A rate can be thought of as a type of ratio. While ratios usually compare two things of the same unit (ex: 2 blue marbles to 1 green marble), ratios compare two things with different units, one of which is usually related to time. Rates often include the word “per”, such as miles per hour, dollars per month, etc.
Like ratios and fractions, we can simply rates by dividing both parts (the numerator and denominator) by a common factor, until they can no longer be divided evenly.
Example
The unit rate is found by getting a denominator of 1 – it tells us how many units of the first term occur within one unit of the second term. Finding the unit rate can be helpful as it may make the rate more understandable to us – for example, hearing that someone drove 30 miles per hour means more to us than hearing that someone drove 60 miles per 2 hours.
To find the unit rate, divide the numerator and denominator by the denominator. This may sometimes result with a decimal in the numerator.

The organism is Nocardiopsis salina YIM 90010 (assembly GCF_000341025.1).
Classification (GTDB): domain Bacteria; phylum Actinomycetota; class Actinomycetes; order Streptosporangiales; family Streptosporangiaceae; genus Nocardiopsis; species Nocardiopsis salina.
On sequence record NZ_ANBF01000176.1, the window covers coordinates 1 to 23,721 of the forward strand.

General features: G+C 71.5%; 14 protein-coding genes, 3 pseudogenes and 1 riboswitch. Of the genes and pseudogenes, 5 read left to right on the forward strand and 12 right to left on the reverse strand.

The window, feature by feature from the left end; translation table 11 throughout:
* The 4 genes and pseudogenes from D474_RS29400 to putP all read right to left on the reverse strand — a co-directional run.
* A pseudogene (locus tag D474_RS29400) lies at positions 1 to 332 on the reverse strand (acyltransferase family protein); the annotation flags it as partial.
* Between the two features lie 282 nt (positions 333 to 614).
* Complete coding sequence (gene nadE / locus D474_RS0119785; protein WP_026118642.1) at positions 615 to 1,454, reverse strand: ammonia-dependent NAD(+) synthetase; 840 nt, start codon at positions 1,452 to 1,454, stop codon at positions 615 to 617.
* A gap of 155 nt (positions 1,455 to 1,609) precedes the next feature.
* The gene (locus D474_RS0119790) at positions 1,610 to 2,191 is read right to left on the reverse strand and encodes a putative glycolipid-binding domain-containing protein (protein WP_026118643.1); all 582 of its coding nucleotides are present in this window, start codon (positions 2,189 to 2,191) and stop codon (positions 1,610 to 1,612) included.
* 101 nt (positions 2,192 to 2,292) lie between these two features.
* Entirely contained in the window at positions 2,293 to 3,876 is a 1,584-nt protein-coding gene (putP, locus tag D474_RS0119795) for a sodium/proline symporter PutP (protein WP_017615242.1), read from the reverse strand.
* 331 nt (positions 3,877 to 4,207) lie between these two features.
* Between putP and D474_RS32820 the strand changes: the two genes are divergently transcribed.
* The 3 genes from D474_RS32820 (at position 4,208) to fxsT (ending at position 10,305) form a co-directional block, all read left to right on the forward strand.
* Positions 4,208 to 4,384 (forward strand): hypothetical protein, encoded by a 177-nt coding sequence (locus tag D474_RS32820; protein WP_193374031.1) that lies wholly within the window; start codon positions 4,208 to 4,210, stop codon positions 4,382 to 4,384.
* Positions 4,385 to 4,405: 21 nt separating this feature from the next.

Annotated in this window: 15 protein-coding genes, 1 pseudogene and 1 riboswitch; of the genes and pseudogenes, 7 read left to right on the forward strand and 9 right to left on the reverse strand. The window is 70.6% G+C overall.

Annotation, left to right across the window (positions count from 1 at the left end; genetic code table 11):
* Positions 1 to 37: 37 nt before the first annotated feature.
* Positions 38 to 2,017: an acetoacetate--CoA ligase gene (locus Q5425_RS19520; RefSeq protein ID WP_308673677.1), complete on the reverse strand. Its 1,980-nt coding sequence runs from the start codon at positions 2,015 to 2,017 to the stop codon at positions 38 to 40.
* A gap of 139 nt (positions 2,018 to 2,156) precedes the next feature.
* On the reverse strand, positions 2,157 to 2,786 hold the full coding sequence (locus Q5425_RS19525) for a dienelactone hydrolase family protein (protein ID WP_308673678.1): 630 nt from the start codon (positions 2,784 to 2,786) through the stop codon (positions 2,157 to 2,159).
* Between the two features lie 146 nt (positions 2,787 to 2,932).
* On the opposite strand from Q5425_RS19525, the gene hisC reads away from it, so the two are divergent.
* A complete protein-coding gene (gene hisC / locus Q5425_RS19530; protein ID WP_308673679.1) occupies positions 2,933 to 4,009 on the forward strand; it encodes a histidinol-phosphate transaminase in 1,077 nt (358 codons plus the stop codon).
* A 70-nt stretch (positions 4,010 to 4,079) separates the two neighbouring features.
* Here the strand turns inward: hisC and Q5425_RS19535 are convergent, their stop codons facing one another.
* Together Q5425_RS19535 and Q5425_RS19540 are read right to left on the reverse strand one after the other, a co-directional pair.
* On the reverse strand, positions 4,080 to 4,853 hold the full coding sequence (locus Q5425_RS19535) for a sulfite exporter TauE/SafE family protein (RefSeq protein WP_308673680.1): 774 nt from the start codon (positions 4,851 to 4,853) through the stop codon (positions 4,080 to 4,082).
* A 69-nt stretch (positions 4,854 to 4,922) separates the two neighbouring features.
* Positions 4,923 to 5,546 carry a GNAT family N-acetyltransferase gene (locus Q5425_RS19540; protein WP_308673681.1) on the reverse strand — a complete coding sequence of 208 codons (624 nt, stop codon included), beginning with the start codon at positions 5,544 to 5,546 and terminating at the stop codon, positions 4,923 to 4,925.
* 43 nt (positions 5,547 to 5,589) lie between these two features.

Example
A person can type 90 words in 2 minutes. How many words can they type in 10 minutes?
We can solve problems with rates like this in the same way we solve proportions.
The person can type 450 words in 10 minutes.
Sometimes we want to convert a rate with certain units (ex: meters per second) to a rate with a different unit (ex: kilometers per hour). We can use a process called dimensional analysis to do this in an organized way.
Using dimensional analysis, we can multiply by equivalent units of conversion until we reach our desired unit. In the process, the other units can be eliminated. This works because we are essentially multiplying by 1 each time.
Example
How many kilometers per hour is equal to 4 meters per second?
Practice Problems
Answers